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Chemical warfare.

WHEN SAUDI ARABIA embarked on its gigantic petrochemicals programme in the 1970s, there was much knowing scepticism among outsiders. The Saudi Basic Industries Corporation (Sabic) has confounded them all. In the intervening period, its joint venture petrochemical plants have come on stream, carved out a niche in the world market and are constantly expanding capacity into new products. At the same time, Sabic has spawned a host of secondary petrochemical manufacturing companies to create the basis for a self-sustaining Saudi industry. Taking advantage of low-cost feedstock and state of the art technology (and boasting one of the world's best safety rates for the industry), Sabic can be justifiably proud of its success.

Yet in 1992 for the fourth consecutive year, Sabic recorded a fall in profits. From a peak of almost $1bn in 1988, net income dropped to $524m last year. Yet total sales revenues were $3.5bn and output was lifted by over 19% to 15.7 tonnes. Sabic should have little difficulty in raising production to 20m tonnes by 1995. But even given expanding production and a high sales volume, Sabic's profits may fall even lower in 1993.

The problem is that the international petrochemical industry is suffering from a disastrous and prolonged depression, brought about not only by the global recession but also by overcapacity and European protectionist policies. The profitability pattern of West European producers since the mid-1970s is indicative of the difficulties of the petrochemical business in the established industrial countries.

For all of the first half of the 1980s, European petrochemical manufacturers suffered a slump in profits. The recovery was sharp but shortlived. Profits plummeted drastically in 1991 and have given no signs of recovery. Gloom is prevalent and business is still contracting.

One of the reasons for Europe's difficulties has been its exposure to a flood of petrochemical products from East European suppliers. This is beginning to slow down as the East Europeans are being forced to pay more realistic prices for their inputs. Nonetheless, the major petrochemical manufacturers in Europe are now obliged to go through another painful bout of rationalisation and merger of operations. The end result is almost certain to be a further reduction of capacity. The big question is whether the inevitable shakedown will be enough to restore Europe's petrochemical industry to health.

The future of the European industry will be important to Gulf producers such as Sabic. By any standards, prospects for the Saudi industry are promising. It will continue to be able to count on low-cost feedstock; last year, the government decreed that input prices would be fixed 30% lower than comparable costs elsewhere. With such an inbuilt advantage, Sabic can better afford to weather a long recession than most of its competitors.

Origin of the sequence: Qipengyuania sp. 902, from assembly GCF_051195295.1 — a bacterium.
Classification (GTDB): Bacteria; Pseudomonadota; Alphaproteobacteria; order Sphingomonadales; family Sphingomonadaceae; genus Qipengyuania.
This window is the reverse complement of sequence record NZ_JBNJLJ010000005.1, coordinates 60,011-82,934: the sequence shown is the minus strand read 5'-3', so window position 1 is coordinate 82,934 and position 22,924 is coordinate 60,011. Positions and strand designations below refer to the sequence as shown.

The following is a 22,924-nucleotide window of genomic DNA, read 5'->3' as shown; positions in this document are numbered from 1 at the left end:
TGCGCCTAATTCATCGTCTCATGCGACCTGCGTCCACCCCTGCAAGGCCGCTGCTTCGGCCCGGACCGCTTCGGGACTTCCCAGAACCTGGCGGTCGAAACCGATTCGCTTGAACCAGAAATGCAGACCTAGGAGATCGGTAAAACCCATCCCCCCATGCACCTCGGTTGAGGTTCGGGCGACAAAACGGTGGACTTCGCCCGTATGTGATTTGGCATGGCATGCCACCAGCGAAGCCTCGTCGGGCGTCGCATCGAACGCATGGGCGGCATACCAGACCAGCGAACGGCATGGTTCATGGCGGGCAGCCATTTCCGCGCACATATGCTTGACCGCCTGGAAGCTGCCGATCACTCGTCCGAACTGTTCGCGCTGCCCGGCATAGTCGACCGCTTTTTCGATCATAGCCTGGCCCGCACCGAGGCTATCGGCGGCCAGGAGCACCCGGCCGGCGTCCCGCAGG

Inevitably, the Europeans will cry foul. Barriers to Gulf petrochemical exports to Europe have long been a bone of contention between the GCC producers and the European Community. If the European industry cannot drag itself out of the sick bay with the current round of reorganisation, the Euro-Arab war over petrochemicals will continue to poison relations between the two trading blocks. So long as Europe penalises Gulf imports through quotas and tariffs, Saudi Arabia and the other GCC producers will feel discriminated against. In the long term, market forces will unquestionably favour low-cost Gulf producers, primarily Saudi Arabia. They are impatient at the Europeans' refusal to recognise the inevitable.

The real competition they face comes from the Far East. There, too, new producers are emerging with an eye to the export markets. Shut out of Europe, Gulf manufacturers have so far looked to East Asia as their most promising source of export demand. But the East Asian industry enjoys all the same advantages as the Gulf, and more -- cheap inputs, modern technology and proximity to the world's fastest growing market. Looking one way or another between Europe and the Far East, Gulf producers have their work cut out.
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Copyright 1993 Gale, Cengage Learning. All rights reserved.

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Title Annotation:prospects for the Middle East's petrochemical industry
Publication:The Middle East
Article Type:Industry Overview
Date:Jul 1, 1993
Words:654
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